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(C) Copyright SNOWbear Productions. T h a n k Y o u F o r V i s i t i n g

My Elvish




The walking stick

My daughter's brother-in-law, Chris Garza ask me to carver a wizardry old man's face on his walking stick for him. So here goes my next project.

Nasilian Judge





Ember Marie Garza

My daughter is having our Third GRANDchild!!!! A daughter to be name Ember Marie Garza.

Crafting the Voices of of my head!

In my epic novel THE NEPHILIM AGE, the Elven main character Fayendar Kyon leaves the cultic corrupt religion of his youth and finds true love in the adventure as well. I am in the process of writing and devising THE WATCHER's BOOK (which is the "Bible") and the Order of the Brotherhood (which is the religion). As I do more I will strive to publish more here on my blog.





Mike Cope

Here is a drawing I did as a Birthday/ Christmas gift for my oldest and dearest friend. I've known Mick since Sixth grade and still to this day love him as a brother! Lol besides, what do you do with a person like him who know where you've hid all the bodies, lol lol lol 





Working on my Scroll box



























The Fool


   For eighteen years Sucram was called a fool by those unlearned of him.  But pitied by those who had enough empathy to learn his ways.  He was a Nasilian man with no tattoos for he was unable to speak any more than "yes" or "no" and his answers were not always correct in the normal manner of others. At twelve years of age most Nasilian boys were eager to receive their adult tattoo of their family history as a sign being a part of a greater community. But Sucram only cared for himself or did not understand concepts like community. He would scream and yell and undress himself before others in the most inappropriate of times,  his anger got the best of him, and mostly at those who did not try to understand him or his needs. 
   He was a thief.  Covered in cuts, scars and was a half starved vagrant boy.

 Wandering  the streets of Lindol was how the merchant Bartal Al-bejnal found the unkept boy.  Having lost his own wife and son to a tent fire, Barthal accepted Sucram as his own.
   Training the boy to care for himself was difficult if not impossible at times.  But Barthal lovingly did so without service from others.  He lived in the tent village of Slaveth, just outside the nearly abandoned Elven city of Mithar. But Barthal had acquired the boy upon a visit while selling his jewelry wares to the people of Orid and Lindon.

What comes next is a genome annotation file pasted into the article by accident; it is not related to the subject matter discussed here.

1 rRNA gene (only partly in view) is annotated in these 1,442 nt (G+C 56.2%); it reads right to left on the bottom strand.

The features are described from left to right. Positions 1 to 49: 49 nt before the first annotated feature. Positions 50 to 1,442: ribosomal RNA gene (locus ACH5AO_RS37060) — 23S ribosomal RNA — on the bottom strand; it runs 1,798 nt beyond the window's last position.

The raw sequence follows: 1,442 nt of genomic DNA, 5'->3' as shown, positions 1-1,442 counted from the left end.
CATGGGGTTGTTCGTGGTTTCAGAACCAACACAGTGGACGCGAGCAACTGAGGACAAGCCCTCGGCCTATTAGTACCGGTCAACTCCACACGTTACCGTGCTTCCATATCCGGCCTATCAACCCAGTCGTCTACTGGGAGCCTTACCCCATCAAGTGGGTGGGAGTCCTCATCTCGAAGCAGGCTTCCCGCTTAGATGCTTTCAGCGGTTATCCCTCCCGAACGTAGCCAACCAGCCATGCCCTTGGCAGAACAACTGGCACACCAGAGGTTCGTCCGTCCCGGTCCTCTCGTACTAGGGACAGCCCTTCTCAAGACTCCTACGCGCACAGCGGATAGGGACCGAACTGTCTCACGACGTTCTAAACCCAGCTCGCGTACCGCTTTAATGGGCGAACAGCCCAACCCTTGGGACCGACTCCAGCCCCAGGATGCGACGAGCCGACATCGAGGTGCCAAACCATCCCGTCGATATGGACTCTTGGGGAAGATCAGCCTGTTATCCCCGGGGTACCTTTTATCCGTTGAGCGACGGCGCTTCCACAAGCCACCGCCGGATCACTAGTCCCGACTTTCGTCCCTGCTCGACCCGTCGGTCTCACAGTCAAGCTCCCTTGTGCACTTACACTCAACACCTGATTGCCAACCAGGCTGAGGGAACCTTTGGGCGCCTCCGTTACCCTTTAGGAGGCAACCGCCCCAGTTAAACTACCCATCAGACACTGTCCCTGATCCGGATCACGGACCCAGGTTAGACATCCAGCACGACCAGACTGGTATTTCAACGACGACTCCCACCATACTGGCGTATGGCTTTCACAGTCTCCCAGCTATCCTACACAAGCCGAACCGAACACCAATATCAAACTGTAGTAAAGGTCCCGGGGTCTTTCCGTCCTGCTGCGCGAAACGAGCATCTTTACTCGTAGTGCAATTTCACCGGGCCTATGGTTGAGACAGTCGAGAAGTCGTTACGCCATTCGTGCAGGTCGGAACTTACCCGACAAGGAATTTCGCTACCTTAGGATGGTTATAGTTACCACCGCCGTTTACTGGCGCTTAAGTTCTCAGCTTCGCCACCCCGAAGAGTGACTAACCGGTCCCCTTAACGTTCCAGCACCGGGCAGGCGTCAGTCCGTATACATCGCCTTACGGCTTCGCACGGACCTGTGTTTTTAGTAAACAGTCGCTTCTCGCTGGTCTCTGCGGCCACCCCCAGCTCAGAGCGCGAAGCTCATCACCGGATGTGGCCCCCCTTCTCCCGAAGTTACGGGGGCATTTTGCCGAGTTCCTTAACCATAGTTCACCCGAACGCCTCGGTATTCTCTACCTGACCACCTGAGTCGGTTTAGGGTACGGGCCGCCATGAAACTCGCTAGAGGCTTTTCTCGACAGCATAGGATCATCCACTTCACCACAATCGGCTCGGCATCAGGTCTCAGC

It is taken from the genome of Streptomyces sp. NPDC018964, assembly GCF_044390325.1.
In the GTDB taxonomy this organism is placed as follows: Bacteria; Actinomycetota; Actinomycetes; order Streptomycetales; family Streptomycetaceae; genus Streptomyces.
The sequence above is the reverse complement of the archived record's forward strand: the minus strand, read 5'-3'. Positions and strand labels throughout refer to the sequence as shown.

While with Barthal the boy was tame as one would say.  His wants of yes, yes, yes or no, no, no were best measured out by Barthal as most others gave no care to understand him. It seemed Sucram was a boy trapped in a man's body or a demon afflicted fool he was more often pronounced.  Either way Sucram was a man tormented in the mind and no Physician anywhere had the herbs or knowledge to bring healing to him.
   With great effort did he grow into a man, but ever at the side of Barthal who cared for him.  Yet as time has a way of passing on its fate, sadly Barthal died an old man.
   At his death the people laid stones upon his body as a sign of respect, near the edge of the ever growing desert of Eriduah's east.  Sad farewells were given.

   Sucram became severely agitated that Barthal was not around or mainly that others did not understand his needs or wants like the understood their own. 
   After awhile those who tried to care as best they could for kindness sake could no longer care for such a one as Sucram.  For he needed all the time.  Before long even the tribal elders of Slavath grew exhausted with his very name in their ears.  Sucram was thrown before the judgement seat of his grace, Mairithan The Second.

   Silently the Nasilian Judge watched the uncontrollable jerking fits that would so often overcome Sucram without warning.  All day was he watched even as he ate like a ravenous animal gorging itself as onlookers were fearful to behold.  Fit the Judge saw with his own eyes that the tales of the mad man were true.  Mairithan The Second felt compassion in his heart, and yet bewilderment of what to do for the creature placed before him.